I mean I’m a fan of the band rather than a fan of the concept. Although, hey, what’s not to like about the idea of being no longer subject to torture over the fires of greed, hatred and delusion? Free from all suffering – yes, that sounds pretty good. But if I really wanted to free of everything that makes us human then I probably wouldn’t dig bands like Nirvana any more, and that would be bad. Then I wouldn’t be me any more.
Tag: music (Page 1 of 3)
As Norm detailed his Christmas plans, the common theme of this episode became apparent: that “Home” is not a place, but rather a choice. Before getting there, though, the Drabble News tracked through a pile of extremely rare rhinoceros dung or rather, four piles, collected by conservationists and auctioned on E-bay to raise money for preservation of the species. Norm speculates on the market timing of such a gift. Next, Norm reflects on the meaning of the holidays, from the point of view of various people, animals, and legendary monsters. The week’s Drabble, “Choosing Home” by noteworthy community member Josh Hugo, offers a story of love conquering danger. The feature story, “Jelly Park,” (consistently voted among listener favorites), is a deliciously absurd tale of a down-on-her-luck, unemployed secretary who discovers a strange welcome from the easily overlooked community of double-decker bus drivers. The episode’s author, published twice by McMillan Press, helped sing the charminly twisted story’s celebrations. Co-narrator, Dermot Glennon, also contributed Episode #29, “Code Brown.” Feedback for Episode #37, “Luna Springs,” is bittersweet and poignant. Norm and the staff close with a rousing rendition of the Jelly Park Celebration Song, showing off multiple voices and characters, ranging from scat-singing to lunatic opera.
Drabbleclassics 12 – Gifting Bliss: Fifteen Years Later, Jason Avery’s Magic is Still Saving the World (91)December 2, 2014
“When I first met Jason he was sitting cross-legged in the middle of the studio, surrounded by burning candles. The air smelled like flowers and a sort of a fog hung in the room and I’m thinking- this dude is a little off…”
This podcast begins with a content warning, beware the “f-bomb.” Norm takes the occasion of Thanksgiving to politely thank civilization and his listeners. The feature is a faux documentary from Josh Roundtree, a contributor to “Realms of Fantasy.” Its subject is a record called “Gifting Bliss” from fantasy musician Jason Avery, whose band “Broken” has a magical healing power to listeners. The reading includes fake commercial breaks and Norm’s hysterical imitations of several sub-standard bands and clueless musicians. Lastly, Norm reads the feedback for the recent Halloween story, “The Box Born Wraith.”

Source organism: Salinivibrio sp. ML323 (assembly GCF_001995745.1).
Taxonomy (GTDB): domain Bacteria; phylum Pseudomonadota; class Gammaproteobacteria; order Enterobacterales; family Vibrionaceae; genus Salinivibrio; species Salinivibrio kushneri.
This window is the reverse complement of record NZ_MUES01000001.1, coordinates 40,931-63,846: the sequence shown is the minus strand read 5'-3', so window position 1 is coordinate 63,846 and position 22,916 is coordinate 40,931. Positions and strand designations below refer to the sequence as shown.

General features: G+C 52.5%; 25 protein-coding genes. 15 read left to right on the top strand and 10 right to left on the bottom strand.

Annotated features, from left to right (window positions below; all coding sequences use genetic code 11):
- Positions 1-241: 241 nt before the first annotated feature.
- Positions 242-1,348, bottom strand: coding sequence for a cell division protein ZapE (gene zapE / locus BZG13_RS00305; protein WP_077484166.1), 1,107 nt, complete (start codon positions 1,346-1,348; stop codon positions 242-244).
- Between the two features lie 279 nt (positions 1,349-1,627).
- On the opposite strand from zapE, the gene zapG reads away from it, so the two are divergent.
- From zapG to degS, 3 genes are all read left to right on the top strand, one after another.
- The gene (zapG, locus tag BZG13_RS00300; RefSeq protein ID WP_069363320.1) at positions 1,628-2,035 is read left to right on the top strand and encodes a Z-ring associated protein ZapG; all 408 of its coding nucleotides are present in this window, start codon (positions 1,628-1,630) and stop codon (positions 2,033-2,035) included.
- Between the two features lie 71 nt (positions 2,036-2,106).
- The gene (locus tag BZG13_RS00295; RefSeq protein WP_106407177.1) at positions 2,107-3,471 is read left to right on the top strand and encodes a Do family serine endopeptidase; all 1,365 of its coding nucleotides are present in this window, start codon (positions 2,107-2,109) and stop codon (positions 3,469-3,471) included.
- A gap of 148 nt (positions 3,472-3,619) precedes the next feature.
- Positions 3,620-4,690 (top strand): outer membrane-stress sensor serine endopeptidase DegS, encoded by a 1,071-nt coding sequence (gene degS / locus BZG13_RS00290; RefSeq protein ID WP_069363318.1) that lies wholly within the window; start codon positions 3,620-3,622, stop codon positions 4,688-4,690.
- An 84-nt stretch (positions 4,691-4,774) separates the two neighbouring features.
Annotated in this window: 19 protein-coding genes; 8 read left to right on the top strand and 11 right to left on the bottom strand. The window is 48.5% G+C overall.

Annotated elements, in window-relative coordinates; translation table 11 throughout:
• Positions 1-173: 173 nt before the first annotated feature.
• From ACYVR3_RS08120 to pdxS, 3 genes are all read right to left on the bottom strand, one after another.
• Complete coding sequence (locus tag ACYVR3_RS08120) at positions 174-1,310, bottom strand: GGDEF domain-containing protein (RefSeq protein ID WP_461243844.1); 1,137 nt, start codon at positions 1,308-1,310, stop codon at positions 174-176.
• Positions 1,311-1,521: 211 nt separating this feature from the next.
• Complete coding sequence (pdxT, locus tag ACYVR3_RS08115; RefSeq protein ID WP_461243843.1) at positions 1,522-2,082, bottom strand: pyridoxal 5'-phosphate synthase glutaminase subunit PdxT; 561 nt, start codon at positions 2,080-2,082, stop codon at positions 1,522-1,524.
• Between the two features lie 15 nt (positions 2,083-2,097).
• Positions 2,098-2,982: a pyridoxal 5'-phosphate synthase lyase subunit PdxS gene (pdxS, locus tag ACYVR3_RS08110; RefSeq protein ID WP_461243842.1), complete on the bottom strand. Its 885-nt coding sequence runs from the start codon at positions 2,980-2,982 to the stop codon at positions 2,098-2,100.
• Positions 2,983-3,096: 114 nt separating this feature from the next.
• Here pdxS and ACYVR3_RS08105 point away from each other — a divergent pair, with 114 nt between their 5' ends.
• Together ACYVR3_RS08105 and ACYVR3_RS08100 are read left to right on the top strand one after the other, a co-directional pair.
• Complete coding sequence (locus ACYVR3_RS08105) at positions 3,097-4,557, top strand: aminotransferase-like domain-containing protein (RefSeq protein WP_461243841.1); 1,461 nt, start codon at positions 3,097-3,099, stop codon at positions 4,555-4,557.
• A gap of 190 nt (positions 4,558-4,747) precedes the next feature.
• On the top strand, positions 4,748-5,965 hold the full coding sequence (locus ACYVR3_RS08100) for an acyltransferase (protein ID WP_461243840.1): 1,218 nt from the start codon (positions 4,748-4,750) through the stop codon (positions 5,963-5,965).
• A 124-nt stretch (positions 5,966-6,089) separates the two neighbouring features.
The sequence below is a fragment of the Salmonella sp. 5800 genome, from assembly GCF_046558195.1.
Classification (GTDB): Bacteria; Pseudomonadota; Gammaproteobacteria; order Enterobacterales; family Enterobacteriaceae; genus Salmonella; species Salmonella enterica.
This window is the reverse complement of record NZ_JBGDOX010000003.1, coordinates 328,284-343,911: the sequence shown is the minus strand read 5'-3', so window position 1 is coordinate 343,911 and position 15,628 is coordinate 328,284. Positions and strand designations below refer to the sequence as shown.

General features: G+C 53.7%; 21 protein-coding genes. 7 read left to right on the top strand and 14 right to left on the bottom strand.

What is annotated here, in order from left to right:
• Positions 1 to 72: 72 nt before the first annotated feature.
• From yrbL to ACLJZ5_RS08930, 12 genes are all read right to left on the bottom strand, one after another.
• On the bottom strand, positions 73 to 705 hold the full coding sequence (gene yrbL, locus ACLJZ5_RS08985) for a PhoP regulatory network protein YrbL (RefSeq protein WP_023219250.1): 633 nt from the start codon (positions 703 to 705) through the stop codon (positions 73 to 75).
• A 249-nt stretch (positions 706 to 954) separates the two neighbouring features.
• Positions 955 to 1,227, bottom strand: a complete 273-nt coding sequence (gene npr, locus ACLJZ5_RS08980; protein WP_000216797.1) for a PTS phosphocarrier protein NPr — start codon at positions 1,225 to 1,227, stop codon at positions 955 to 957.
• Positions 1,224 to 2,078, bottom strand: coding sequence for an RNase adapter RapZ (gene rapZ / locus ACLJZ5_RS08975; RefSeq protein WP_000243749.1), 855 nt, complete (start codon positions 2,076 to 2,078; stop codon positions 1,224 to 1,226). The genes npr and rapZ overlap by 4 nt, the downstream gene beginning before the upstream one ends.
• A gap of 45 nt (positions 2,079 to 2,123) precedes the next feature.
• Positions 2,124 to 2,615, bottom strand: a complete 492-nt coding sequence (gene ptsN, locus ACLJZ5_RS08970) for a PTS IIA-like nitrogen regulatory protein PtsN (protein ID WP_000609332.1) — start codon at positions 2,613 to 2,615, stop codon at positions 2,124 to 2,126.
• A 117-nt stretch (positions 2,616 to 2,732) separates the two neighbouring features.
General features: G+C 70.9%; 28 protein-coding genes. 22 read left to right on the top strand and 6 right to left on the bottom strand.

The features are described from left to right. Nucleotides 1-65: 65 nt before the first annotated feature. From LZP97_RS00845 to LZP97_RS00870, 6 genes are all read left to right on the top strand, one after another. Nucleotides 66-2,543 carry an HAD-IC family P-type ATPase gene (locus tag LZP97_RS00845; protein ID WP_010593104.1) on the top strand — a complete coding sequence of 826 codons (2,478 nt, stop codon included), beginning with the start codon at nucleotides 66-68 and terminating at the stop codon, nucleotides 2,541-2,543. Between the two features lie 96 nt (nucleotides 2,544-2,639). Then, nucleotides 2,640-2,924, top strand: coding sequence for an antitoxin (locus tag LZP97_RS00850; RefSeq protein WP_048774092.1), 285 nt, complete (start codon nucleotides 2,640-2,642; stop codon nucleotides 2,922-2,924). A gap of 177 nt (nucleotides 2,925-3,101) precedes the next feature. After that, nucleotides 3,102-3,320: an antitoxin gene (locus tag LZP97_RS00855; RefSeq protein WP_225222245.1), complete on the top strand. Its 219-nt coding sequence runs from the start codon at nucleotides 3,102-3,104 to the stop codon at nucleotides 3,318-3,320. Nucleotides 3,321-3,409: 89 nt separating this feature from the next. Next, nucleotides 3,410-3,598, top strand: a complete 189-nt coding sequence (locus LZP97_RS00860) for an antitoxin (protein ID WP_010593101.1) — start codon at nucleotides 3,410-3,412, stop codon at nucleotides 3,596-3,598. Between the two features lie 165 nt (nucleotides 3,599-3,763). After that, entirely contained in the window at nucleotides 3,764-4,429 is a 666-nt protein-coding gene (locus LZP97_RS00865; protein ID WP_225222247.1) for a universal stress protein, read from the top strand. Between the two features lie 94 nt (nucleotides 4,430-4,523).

My room was on the fifth story; the only inhabited room there, since the house was almost empty. On the night I arrived I heard strange music from the peaked garret overhead, and the next day asked old Blandot about it. He told me it was an old German viol-player, a strange dumb man who signed his name as Erich Zann, and who played evenings in a cheap theater orchestra; adding that Zann’s desire to play in the night after his return from the theater was the reason he had chosen this lofty and isolated garret room, whose single gable window was the only point on the street from which one could look over the terminating wall at the declivity and panorama beyond…
This episode of the Drabblecast kicks of H.P. Lovecraft Tribute Month. It begins with a reading from Lovecraft’s Fungi from Yuggoth. In the feature, an impoverished student is forced to take an apartment in an almost empty building on the mysterious Rue d’Auseil. One of the other tenants, a viol player named Erich Zann, lives alone on the top floor and plays strange, otherworldly music at night. The student, drawn to his music, eventually gains Zann’s trust and learns catastrophic secrets.
Once, at the beginning, you asked why you were brought here. This is what I told you: your parents made a deal. I would rid them of their plague of rats, and they would pay me. I cleared the town of pests, easily done, and returned for my payment. They laughed at me and tried to send me away with less than they promised. Money is not important. Deals are.
The theme of this episode of the Drabblecast is fairy tale child abduction. In David is Six, David cannot wait to be seven. In his desperation, he strikes a bargain with a fairy that appears to him as a talking toad and is taken to the fairy queen. The Best Boy, The Brightest Boy picks up where the Pied Piper of Hamlin left off, following the children and the Piper into his kingdom under the mountain where after a series of cruel games and tests, only one boy remains alive. He becomes the Piper’s apprentice. In Broken, a father stumbles upon a fairy in the act of exchanging his disabled child for her own enchanted brood. A heart-breaking decision follows.
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